Desperate Citizen Calls for End of Indonesia Fire, Haze

June 22, 2013 Updated: June 22, 2013

Air pollution in Singapore soared to record heights for a third consecutive day, as Indonesia dispatched planes and helicopters Friday to battle raging fires blamed for hazardous levels of smoky haze in three countries.

The blazes in peat swamp forests on Indonesia’s Sumatra island have sent massive plumes of smog across the sea to neighboring Singapore and Malaysia, both of which have grown impatient with Indonesia’s response to the perennial problem.

Singapore is suffering its worst haze in history. Its main air pollution index hit a measurement of 401 at midday Friday June 21, 2013, exceeding previous highs of 371 on Thursday and 321 on Wednesday, both of which were record readings. Those measurements were classified as “hazardous” and can aggravate respiratory ailments, but even readings above 101 are considered unhealthy.

“The … level keeps changing, most of the time it is at the very unhealthy, hazardous level. This afternoon [June 22, 2013], for the first time we got some relief,” said Celine Bonassieux, a foreign national working in Singapore. After five days, she “managed to air the flat a bit and do some grocery shopping.”

She also said that supplies of protective face masks have run out and reports that profiteers are taking advantage of the situation. “Yesterday none of my friends could buy N95 masks, all were sold out … Some people bought to sell them on the internet at a much higher price; four times the regular price. Some asked 10 Singapore dollars ($7.8) for a mask worth two ($1.6).”

She was “sad and extremely disappointed that, in a moment of such crisis, so many seek quick material gain, lacking basic concern for the vulnerable ones in their community … ”  

Mrs. Bonassieux herself was suffering from irritation in the eyes, her throat and respiratory tracks. “Slowly but surely our health is being affected,” she said. She commented on the way buildings in Singapore are designed to keep the apartments cool in the tropical country. This design, which does not feature isolated windows, is letting smoke fill whole apartment blocks and offices.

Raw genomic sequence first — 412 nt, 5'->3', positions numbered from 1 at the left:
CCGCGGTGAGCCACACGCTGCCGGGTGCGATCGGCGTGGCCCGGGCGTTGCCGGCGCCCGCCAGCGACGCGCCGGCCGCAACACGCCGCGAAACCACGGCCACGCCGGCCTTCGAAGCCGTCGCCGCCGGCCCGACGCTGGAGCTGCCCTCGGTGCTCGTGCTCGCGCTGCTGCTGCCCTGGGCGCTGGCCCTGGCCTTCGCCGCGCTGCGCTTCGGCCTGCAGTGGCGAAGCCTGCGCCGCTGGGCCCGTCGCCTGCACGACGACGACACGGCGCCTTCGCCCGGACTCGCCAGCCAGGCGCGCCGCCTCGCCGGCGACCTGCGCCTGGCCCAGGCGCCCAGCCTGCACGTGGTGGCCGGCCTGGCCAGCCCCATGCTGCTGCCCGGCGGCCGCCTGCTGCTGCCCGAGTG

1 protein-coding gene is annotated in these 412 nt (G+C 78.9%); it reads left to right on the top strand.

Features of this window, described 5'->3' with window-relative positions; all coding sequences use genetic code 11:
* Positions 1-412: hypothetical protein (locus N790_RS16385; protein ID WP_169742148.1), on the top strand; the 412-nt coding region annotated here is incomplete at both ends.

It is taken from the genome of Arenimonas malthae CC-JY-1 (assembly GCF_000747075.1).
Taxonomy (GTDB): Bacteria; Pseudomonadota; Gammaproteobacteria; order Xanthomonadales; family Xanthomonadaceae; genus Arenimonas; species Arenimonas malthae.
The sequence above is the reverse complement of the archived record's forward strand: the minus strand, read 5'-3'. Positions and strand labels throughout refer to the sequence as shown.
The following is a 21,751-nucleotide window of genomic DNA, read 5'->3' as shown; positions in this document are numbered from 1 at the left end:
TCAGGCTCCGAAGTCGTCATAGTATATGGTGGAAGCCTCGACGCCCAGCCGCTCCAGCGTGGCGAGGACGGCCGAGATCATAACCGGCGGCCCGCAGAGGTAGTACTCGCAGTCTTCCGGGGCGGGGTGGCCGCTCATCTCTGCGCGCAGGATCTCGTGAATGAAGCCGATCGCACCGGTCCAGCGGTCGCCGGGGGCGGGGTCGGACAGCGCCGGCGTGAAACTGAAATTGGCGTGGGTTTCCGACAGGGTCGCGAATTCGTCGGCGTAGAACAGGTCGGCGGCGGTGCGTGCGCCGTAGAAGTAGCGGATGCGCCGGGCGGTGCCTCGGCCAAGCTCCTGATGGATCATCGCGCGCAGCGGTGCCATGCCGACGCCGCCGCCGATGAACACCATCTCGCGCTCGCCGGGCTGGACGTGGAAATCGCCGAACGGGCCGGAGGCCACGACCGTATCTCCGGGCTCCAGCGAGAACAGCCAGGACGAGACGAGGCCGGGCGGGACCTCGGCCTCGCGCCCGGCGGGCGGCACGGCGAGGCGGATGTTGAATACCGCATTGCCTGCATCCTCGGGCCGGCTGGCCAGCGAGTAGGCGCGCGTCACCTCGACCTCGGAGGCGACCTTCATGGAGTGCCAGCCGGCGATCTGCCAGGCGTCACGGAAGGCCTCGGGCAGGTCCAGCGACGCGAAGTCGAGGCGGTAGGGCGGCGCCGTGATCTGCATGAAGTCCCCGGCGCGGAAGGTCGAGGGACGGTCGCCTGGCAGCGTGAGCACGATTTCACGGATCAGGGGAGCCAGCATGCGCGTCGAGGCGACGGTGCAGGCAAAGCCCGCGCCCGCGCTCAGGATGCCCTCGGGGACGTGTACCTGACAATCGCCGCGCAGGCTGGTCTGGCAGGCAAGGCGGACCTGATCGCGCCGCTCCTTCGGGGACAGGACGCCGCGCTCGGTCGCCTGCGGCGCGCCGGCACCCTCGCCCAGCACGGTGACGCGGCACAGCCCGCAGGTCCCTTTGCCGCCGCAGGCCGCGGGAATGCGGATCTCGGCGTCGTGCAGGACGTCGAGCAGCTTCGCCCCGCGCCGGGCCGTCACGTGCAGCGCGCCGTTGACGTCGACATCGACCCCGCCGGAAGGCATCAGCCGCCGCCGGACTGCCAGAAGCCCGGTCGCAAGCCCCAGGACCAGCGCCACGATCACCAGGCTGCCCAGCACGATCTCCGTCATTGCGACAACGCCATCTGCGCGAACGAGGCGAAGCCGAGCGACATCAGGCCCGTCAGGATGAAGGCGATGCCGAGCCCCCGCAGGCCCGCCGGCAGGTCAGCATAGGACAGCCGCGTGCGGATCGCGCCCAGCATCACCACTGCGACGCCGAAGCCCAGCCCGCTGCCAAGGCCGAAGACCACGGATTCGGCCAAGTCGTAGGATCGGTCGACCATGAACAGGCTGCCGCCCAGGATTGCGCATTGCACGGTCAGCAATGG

“When it reaches the 300 level, everything at home stinks. It gets into your house under the door and through the windows.”

To alleviate the citizens’ concerns Singapore’s environment minister, Vivian Balakrishnan, flew to Jakarta on Friday to discuss measures to tackle the forest fires that break out in Indonesia during midyear dry spells because of carelessly discarded cigarettes and illegal blazes set by plantations and farmers to clear land.

“People, to be honest with you, are angry,” Balakrishnan told reporters in Indonesia. “People want to see action on the ground.”

Sutopo Purwo Nugroho, an official in Indonesia’s National Disaster Management Agency, said 10 aircraft were sent to Sumatra on Friday to help extinguish the fires. Three helicopters will lead a “water-bombing” effort to assist more than 100 firefighters on the ground, while planes will conduct “cloud-seeding” to try to chemically induce rain.

The dirty, acrid haze has slashed visibility and shrouded many of Singapore’s towering landmarks, forcing airports to take extra precautions, the military to reduce outdoor training and some fast food businesses to suspend delivery services. Elderly residents, children and pregnant women have been advised to avoid all outdoor activity.

Celine Bonassieux however, thinks that the government has misinformed other citizens on at least one occasion with respect to the air pollution readings. “On Friday morning when it was time for everyone to go to the office, everyone checked the index reading on the official website. It [said it was] a bit more than 100, which was impossible because I could not see the building that I get to see when index is near 300. So it looked like we are being misinformed just not to panic and go to the office.”

Other people are working as usual says Mrs. Bonassieux who has seen construction work continue, even at hazardous levels.

In Indonesia, some airports in Sumatra have closed because of poor visibility and pollution levels that exceeded Singapore’s.

In neighboring Malaysia, officials shut nearly 600 schools Friday in southern districts near Singapore. Most of Malaysia, including the main city, Kuala Lumpur, was not as badly affected, though two southernmost towns recorded hazardous air quality.

Celine Bonassieux was very concerned about the people in Malaysia as well, as they lack the high-level infrastructure that Singapore has. She also called out for “international help to put out these fires.” “Apart from us here, tons of people in Malaysia suffer and I am sure they lack the air conditioning we have here for our relief, not to mention some in Indonesia.” 

The Associated Press contributed to this report. 

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